pomegranates, apricots, dates and melon.
It was evergreen forest of exquisite shades
with fountains of light and sunlit glades
A thousand men worked for thousands of hours
tending the roots, sewing oceans of flowers.
But the queen grew tired of this fake paradise,
leaves cease to gleam, fruits failed to entice.
So the king built it higher, knowing she’d rather
walk the mountains of home, the lands of her father.



Oh Khufu, my Pharaoh,
think again on your tomb
and let me build instead, Pharaoh,
a tower of a thousand rooms
adorned with the likeness of Bast and Qebui,
stone gods of Egypt, giants in the sky.
It will stand like a needle, its shadow on the Nile
reaching up a mile!

And if you let it be so, I can begin within weeks,
and the scaffold alone will be envied by Greeks.
They will marvel at this spear rising from the sand
and wonder at the miracle of levitating stone
with balconies on the stars and views of all your land.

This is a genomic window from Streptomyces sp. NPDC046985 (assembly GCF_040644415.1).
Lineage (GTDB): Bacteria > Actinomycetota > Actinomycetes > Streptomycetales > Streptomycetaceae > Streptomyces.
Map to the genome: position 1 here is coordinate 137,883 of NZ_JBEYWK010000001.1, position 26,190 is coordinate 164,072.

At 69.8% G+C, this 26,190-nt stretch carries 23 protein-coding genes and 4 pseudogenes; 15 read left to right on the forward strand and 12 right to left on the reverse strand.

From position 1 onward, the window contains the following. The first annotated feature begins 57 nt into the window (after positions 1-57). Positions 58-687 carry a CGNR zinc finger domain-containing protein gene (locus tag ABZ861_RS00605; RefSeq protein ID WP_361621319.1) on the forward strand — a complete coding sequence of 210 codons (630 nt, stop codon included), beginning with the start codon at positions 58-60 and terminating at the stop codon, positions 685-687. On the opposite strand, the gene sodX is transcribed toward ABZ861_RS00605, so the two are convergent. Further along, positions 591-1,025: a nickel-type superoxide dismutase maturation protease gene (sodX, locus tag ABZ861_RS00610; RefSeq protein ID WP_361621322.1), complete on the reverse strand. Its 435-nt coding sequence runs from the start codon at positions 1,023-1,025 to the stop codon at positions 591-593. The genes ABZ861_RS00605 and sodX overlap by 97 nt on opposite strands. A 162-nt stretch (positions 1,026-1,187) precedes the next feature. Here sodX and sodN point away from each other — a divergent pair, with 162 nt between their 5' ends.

Your enemies will quake at the very sight
at the peak of your ambition, your terrible might.
And when the bricks are all in place
you will travel far up into space
on an elevator of rope and wood.
Why have a pyramid, when it could be this good?



She returns at night
with her four golden deer

to the field at Ephesus
where her temple once stood:

the broken stone,
the purple flowers.

In the long grass she stands,
her bow at her side,

looking up at the lines
of stars that remake the roof,

the beams of moonlight
which shine through the clouds

that rebuild the columns.
She will not stay for long

just until she finds
the belt of Orion,

and the bright wound
at his heart, where she shot

her lover and lost her soul.
Then she turns and flees

and there is nothing
but the fragments,

and the wind blowing
through the Cyprus trees.



Wake, noble Phidias, sculptor of Greece,
and drink from your cup of black glass.
The sun has warmed my ivory feet;
your hands have built me to last.

You have toiled these years on my wooden frame,
and clad me in panels of gold,
I have held this sceptre and wore these robes
I am the god that will never grow old.

I have heard you whistle your tuneless songs
while gilding my olive wreath,
and working the metal I hold in my hand,
and chipping away at my teeth.

These years I have known you and watched you work
I have some advice for you now,
It is not good for a man to make a god
But I envy the sweat on your brow.